A Feast for My Camera

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Yesterday, for our regular Saturday morning dive, we motored out to Pig Island  to check out the Eel Garden, one of our favourites.

Along with some ordinary, but nevertheless spectacular critters, we enjoyed some rare treats.

On the long wall that marks the outer side of the Eel Garden, I visited one of my favourite anemones. Its residents are Spinecheek Anemonefish (Premnas biaculeatus).  One of the pleasures of doing many dives in a small area over many years is that you get to know the fish as your neighbours. This is Mary Jane and her young cohabitant, Mike:
Spinecheek Anemonefish (Premnas biaculeatus)Over on the other side of the wall at the old catamaran wreck, a double cluster of Bubble Coral (Plerogyra sinuosa)  was lit very nicely. I took a shot with the light available, eschewing my flash, as is my wont. It’s nicely balanced, not too bright, and the colours are somewhat muted – just exactly the way my eyes saw it:

Bubble Coral (Plerogyra sinuosa)

As I’ve mentioned many times before, I prefer shots that I’m able to capture with the light that is presented to me by nature. Sometimes flash is necessary (as in the Spinecheek shot at the top), but I prefer to show you the images that I saw with my naked eyeballs.

To illustrate the difference once again, here is the same shot with the flash turned on:

Bubble Coral (with flash)  - (Plerogyra sinuosa)

It’s more colourful, but it is not  what I saw.

Once in a while, maybe every hundred dives, we get to see something that blows us away. Here’s Albert, one of our Spanish divers, getting a shot of a giant flatworm. He had just gotten this new camera and this was his first dive with it:

Albert shooting the giant flatworm with his new camera

In case you don’t know much about flatworms (planaria), let me tell you that this one is huge. I can’t find it in my identification book, so it must be fairly rare. On the odd chance that anybody out there recognizes it or has a better book than I do, please let me know the species name:

Giant flatworm - Do you know the species?

On the other hand, new species are being discovered at the rate of dozens a year, so we may have  found something that has not yet been described.

Finally, Anna, another of our Spanish divers, has herself a brand-new tattoo:

Anna's new tattoo

And, a lovely one it is. I’m more into the pictorial designs rather than the abstract. However, this one, based on the henna hand designs, is certainly beautiful and very feminine.

Good job, Anna, for choosing wisely. It’s there for life, so I’m happy for you that it’s a good one.

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7 Responses to “A Feast for My Camera”

  1. nuria de francisco Says:

    I do have the same opinion as you have about the tatto!!!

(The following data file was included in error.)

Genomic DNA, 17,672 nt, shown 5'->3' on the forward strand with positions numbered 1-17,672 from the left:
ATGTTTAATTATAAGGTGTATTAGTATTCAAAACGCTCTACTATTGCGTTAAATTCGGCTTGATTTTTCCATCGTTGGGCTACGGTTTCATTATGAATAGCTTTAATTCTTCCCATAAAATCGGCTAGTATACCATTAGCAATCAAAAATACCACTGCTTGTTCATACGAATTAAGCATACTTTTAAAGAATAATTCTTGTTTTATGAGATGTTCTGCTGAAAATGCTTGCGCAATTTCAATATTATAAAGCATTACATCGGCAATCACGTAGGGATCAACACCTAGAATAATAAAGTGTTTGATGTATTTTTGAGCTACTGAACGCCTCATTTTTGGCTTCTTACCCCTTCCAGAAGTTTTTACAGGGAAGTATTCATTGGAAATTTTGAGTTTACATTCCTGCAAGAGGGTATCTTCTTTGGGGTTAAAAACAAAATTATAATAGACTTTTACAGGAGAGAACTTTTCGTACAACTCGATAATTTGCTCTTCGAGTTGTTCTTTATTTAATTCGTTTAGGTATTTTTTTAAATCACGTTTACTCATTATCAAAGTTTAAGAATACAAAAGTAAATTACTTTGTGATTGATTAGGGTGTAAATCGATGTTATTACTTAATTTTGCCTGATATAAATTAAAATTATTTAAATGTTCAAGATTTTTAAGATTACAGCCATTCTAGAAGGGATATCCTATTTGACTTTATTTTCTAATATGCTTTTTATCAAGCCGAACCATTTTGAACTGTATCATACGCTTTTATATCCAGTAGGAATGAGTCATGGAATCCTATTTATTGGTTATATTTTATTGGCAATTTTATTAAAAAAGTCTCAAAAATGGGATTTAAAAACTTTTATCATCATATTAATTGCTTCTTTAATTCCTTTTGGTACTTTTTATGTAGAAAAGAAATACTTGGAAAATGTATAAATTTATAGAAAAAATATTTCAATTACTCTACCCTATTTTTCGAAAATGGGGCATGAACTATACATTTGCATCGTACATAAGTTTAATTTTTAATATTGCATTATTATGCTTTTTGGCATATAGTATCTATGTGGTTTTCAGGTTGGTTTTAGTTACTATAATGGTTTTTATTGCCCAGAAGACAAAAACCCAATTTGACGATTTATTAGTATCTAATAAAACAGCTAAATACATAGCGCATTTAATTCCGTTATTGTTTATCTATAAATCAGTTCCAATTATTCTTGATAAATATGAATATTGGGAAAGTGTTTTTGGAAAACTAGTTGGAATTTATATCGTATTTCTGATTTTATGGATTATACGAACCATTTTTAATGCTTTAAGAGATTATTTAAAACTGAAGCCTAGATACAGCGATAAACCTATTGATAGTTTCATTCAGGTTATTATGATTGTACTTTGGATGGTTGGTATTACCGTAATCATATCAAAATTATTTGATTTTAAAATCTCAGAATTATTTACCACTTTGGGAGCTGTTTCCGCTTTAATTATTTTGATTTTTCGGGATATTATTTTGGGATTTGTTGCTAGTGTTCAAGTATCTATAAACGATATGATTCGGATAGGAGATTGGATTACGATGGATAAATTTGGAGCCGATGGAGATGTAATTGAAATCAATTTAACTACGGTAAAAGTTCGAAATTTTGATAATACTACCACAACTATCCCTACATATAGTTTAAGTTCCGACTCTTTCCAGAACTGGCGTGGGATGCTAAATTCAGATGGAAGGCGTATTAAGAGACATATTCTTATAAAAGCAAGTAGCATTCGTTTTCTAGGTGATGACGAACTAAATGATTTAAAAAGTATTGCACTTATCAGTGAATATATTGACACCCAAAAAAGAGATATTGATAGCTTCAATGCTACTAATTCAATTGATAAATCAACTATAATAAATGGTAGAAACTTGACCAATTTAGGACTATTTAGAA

It is great…!!!

  2. Tips Photo Says:

    These are amazing pictures.

  3. Sun Comes Up - Divers Go Down | Madang - Ples Bilong Mi Says:

    […] all-too-brilliant Spinecheek Anemonefish (Premnas biaculeatus): (you can find another Spinecheek here.)Would that I were so handsome, but ça ne fait […]

  4. The Blue Bottle Jellyfish | Madang - Ples Bilong Mi Says:

    […] with a pretty sunset that we enjoyed on Friday evening as we went out on Tab Anchorage  to Pig Island  for a little […]

  5. I'm Not the Only Complainer About the Decline of Madang | Madang - Ples Bilong Mi Says:

    […] Madang – Ples Bilong Mi.  Aside from having a very cute belly, she has one of the finest tribal tattoos that I’ve seen. The tattooed elbow in the image belongs to Albert, her partner. They are […]

  6. Andy Wapp Says:

    I just wish to say as a somebody who did this before everyone deciding on obtaining inked wants to get a good, solid tattoo. Unfortunately there are numerous myths going close to about receiving trendy ink .For example “I should get a layout that is ‘in’, some thing everybody else is getting”. I believe, this might be the worst mistake it is possible to make. The most regrettable tattoos are sometimes the tattoos that at one point had been regarded one of the most “popular” or the “in design” to have. Girls used to get “lower back tattoos” and believed they were neat. Today they are ridiculed and being referred to as “tramp stamps”.

  7. MadDog Says:

    Andy, for me it’s “different strokes for different folks”. I agree that it’s a good idea to stay away from “trendy” tattoos, because soon eveybody has one just like yours and in the same place. What does that say about you? Every one of my nine tattoos is absolutely unique – not another like it in the universe. Every one also makes a very personal statement about who I am. That is because I never get a tattoo without thinking about it for at least a year and evey one is custom designed by my daughter-in-law, my own design, or from a photograph. One wants to be careful about making skin statements concerning “who I am NOW”. What you want to think about is “Who will I always be?” They may not be the best tattoos in the world, but they are mine and mine alone.

    I hated my first tattoo, which was “flash” chosen from the wall. Not long after, I had an exellecnt cove job of a lovely wave and fish design: http://www.messersmith.name/wordpress/wp-content/happy_zen_fish.jpg done my Tamara, my daughter-in-law. It’s one of my oldest and most favorite tattoos. It’s on the front of my left shoulder.